Go ahead and gulp the gløgg. Sip the hot glühwein. Get sticky on chocolate-dribbled Belgian waffles.
But best not to chomp on the Pflaumentoffel - a mass of dried prunes shaped like a chimney sweep in Dresden's Striezelmarkt. Prune-man is more of a decoration than a holiday treat.
Instead, try the city's famous stollen and gingerbread (Lebkuchen). And because it's so cold outside, buy a cup of glühwein, or mulled wine - warm to hold and even warmer going down.
It's the season for Christmas markets such as Striezelmarkt to add sparkle and cheer to city squares and village centers from Germany to Estonia, the United Kingdom to Scandinavia.
Timed for Advent - the fourth Sunday before Christmas Day till Christmas Eve - some markets keep the festivities going into January. Not a bad idea, considering the short, dark days and brisk, cold nights of the northern latitudes.
The tradition goes back to the Middle Ages, with Dresden's celebration one of the oldest, dating to 1434. Christkindlmarkt in Vienna and Christkindelsmärik in Strasbourg, France, have lifted spirits for centuries.
Dresden's Striezelmarkt boasts the world's largest nutcracker and tallest carousel pyramid (46 feet). The beautiful city of Renaissance, baroque, and 19th-century architecture, restored after the devastation of World War II, provides an enchanting backdrop for the hundreds of stalls selling wooden crafts, blown glass, indigo prints, and blue-and-white ceramics.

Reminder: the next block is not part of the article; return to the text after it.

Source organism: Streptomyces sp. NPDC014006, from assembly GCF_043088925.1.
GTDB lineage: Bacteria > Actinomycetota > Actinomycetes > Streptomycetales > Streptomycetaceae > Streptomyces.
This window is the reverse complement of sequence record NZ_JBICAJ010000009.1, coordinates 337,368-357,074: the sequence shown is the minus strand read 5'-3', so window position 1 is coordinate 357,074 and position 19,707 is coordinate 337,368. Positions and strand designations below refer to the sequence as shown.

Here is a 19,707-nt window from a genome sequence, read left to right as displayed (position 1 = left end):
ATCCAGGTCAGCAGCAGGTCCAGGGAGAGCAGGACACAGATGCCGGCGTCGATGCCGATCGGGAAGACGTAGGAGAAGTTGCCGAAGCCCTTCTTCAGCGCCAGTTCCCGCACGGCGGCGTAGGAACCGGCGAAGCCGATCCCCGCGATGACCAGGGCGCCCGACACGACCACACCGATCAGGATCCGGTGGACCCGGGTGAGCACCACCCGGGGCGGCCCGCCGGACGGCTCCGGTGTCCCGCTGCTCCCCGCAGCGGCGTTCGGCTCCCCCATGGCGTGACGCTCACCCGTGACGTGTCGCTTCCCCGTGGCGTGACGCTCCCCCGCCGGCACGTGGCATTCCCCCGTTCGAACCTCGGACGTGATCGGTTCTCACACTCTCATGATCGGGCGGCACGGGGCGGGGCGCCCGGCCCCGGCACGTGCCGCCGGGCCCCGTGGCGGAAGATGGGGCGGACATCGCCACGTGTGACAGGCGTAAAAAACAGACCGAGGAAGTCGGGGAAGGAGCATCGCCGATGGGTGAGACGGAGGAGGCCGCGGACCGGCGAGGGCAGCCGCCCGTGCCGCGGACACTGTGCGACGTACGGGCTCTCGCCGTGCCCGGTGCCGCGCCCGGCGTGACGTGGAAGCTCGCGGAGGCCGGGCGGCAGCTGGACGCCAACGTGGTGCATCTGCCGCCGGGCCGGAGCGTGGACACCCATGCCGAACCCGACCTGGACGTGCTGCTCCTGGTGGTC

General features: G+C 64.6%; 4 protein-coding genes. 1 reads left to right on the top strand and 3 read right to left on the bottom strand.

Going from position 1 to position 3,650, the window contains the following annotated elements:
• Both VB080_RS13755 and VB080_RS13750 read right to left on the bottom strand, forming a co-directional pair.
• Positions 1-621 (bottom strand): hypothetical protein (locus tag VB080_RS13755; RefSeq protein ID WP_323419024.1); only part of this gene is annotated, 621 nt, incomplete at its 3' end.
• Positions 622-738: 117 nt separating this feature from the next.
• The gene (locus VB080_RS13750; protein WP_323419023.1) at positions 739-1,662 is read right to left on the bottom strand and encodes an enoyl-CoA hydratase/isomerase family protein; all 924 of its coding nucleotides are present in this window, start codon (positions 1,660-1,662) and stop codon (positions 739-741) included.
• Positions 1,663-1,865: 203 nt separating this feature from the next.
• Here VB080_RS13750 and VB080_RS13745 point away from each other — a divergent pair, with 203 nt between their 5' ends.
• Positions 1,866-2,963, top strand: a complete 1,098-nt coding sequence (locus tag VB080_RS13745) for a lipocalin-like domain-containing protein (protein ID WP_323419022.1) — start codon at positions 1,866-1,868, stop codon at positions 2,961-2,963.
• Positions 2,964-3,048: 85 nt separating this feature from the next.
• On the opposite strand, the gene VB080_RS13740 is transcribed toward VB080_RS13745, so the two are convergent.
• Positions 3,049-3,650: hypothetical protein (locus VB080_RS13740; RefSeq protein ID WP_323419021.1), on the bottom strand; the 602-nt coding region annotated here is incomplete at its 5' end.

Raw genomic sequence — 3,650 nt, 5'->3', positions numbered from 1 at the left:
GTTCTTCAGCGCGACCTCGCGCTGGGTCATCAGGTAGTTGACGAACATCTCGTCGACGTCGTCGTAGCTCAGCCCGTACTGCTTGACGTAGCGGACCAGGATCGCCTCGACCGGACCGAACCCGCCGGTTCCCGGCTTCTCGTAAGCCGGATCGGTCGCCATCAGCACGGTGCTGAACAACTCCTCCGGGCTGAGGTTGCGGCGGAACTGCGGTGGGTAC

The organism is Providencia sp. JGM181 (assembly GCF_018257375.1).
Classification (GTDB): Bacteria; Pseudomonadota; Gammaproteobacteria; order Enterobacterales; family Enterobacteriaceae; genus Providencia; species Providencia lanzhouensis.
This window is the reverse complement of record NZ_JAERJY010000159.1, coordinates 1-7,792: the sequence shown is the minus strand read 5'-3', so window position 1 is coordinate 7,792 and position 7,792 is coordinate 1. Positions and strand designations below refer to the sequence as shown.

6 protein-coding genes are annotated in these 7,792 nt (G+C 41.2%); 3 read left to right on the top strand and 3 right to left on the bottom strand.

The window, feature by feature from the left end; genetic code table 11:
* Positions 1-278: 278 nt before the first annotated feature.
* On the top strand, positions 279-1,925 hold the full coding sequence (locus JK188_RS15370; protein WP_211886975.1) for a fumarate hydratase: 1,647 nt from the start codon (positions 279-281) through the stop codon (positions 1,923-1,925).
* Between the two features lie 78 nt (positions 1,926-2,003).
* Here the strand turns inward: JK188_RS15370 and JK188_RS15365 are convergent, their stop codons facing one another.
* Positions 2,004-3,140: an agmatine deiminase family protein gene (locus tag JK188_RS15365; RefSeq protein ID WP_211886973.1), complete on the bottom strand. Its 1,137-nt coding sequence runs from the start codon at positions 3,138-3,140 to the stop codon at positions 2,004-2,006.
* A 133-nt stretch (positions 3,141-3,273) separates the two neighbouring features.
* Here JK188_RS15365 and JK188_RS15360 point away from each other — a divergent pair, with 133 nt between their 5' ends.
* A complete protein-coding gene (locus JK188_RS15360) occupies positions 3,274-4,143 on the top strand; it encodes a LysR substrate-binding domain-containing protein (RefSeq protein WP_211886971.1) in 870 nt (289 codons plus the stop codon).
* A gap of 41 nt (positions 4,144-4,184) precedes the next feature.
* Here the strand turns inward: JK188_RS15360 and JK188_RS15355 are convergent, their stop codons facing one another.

Copenhagen also goes for broke, celebrating Jul (as in yule) by stringing four miles of lights through Tivoli Gardens in Tiffany-designed patterns.
Some markets are huge festivals, with ice-skating rinks and amusement park rides.
Brussels, late to join the party in 2002, has made up for lost time with Plaisirs d'Hiver, or Pleasures of Winter.
The Belgian capital's stunning, medieval Grand Place is filled with an ice rink, Ferris wheel, nightly sound-and-light show, and 240 wooden chalets with international artisans.
Markets in small villages have their own enchantment. But whether the setting is a quaint town square or a sprawling city plaza, the atmosphere is festive as bundled-up shoppers browse decorated stalls and huts for crafts and treats.
Nibbles and treats are traditional holiday fare for each country and region. Dresden has its stollen cake, and Strasbourg serves Flammekeuche, which is like a thin pizza.
But mulled wine seems to find its way across borders. It's served in a boot-shaped cup in Strasbourg. Copenhagen's gløgg has a kick, thanks to schnapps-soaked nuts, raisins, and cinnamon sticks.
It was in Bruges that I first sampled gülhwein. Yum. I bought a second cup - to warm my hands, of course.
What a picturesque setting for a Christmas market. The Belgian city, a UNESCO World Heritage site, is filled with Old World charm, from its canals to architecture spanning 700 years.
I watched with my son and husband as a vendor pressed our Belgian waffles, then dribbled them with Belgian chocolate, arguably the best chocolate in the world.
We munched, sipped and wandered among the stalls, looking at locally made lace and leather goods and more chocolate.
Our noses were cold, but our hearts were warmed by the sights and sounds of Bruges celebrating the holiday season.
12 Christmas Markets
1. Brussels, Belgium
Dates: Late November to Jan. 1
2. Copenhagen, Denmark
Dates: Mid-November to late December
3. Dresden, Germany
Dates: End of November to Dec. 24
Dates: Early November to mid-January
5. Munich, Germany
Dates: Late November to Dec. 24
6. Nuremberg, Germany
Dates: Late November to Dec. 24
Dates: Early December to early January
9. Salzburg, Austria
Dates: Late November to Dec. 26
10. Strasbourg, France
Dates: Late November to Dec. 31
11. Stuttgart, Germany
Dates: Late November to Dec. 23
Dates: Mid-November to Dec. 24
SOURCES: Travel+Leisure, TravelandLeisure.com